As discussed in its order of April 26, 1982, this Court thinks that whether pendent party jurisdiction could exist in this case is highly questionable. The exercise of pendent jurisdiction, if it exists at all, is within the discretion of the Court and the Court refuses to exercise it in this cause. Thus, the amended complaint will not be allowed to the extent it attempts to add the four additional state defendants and assert a claim against them. Moreover, as stated in previous orders, the amended complaint will not be allowed to the extent it seeks to hold the United States derivatively liable for the actions of the State of Alabama employees but will be allowed to the extent it alleges that there are negligent or wanton acts of the United States which do not fall within one of the exceptions to the Federal Tort Claims Act.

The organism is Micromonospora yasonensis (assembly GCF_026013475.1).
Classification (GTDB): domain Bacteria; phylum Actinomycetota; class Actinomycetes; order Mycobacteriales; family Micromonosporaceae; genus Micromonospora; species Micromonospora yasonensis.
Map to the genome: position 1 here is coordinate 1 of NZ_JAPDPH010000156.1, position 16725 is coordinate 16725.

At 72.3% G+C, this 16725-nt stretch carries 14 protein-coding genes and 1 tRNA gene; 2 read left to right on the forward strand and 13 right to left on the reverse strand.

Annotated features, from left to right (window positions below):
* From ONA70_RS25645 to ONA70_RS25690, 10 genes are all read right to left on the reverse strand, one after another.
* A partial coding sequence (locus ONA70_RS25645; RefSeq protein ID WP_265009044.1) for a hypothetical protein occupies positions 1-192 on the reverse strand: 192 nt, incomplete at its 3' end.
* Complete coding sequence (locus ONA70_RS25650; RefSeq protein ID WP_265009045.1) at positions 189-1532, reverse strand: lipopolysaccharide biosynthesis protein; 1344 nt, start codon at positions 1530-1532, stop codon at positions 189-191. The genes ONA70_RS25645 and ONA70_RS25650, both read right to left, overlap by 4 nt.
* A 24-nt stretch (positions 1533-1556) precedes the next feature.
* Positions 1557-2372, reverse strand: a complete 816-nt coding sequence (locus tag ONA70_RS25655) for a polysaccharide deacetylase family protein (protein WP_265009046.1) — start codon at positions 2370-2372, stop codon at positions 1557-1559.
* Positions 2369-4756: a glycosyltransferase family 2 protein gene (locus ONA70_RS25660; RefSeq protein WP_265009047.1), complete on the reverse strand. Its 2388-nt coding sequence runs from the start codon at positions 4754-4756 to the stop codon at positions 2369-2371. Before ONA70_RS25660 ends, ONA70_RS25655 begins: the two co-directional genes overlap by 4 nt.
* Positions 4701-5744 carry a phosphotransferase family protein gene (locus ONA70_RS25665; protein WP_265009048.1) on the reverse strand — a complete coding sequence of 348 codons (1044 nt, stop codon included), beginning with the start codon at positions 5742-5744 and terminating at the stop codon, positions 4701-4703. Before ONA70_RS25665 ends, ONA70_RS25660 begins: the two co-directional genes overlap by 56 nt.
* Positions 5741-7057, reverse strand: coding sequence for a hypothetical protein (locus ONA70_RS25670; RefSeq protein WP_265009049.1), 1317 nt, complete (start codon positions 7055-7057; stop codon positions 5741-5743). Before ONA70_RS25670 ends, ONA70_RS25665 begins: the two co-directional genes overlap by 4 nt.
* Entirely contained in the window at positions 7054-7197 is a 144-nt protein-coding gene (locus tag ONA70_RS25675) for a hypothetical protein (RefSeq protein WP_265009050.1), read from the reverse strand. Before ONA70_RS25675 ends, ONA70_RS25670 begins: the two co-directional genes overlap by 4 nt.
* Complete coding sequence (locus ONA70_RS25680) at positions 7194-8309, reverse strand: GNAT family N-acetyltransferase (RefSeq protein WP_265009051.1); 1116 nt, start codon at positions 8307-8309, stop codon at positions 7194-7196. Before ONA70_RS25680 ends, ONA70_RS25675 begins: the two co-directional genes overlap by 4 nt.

An order will be entered in accordance with the memorandum opinion issued this date.
In accordance with the memorandum opinion issued this date, it is
ORDERED that plaintiff's motion to amend her complaint in this cause is granted to the extent stated in the opinion of the Court. It is further
ORDERED that this cause will be set for trial as the Court's calendar permits during a regular nonjury trial term in 1983; therefore, plaintiff's motion for an extension of time for discovery is denied as moot.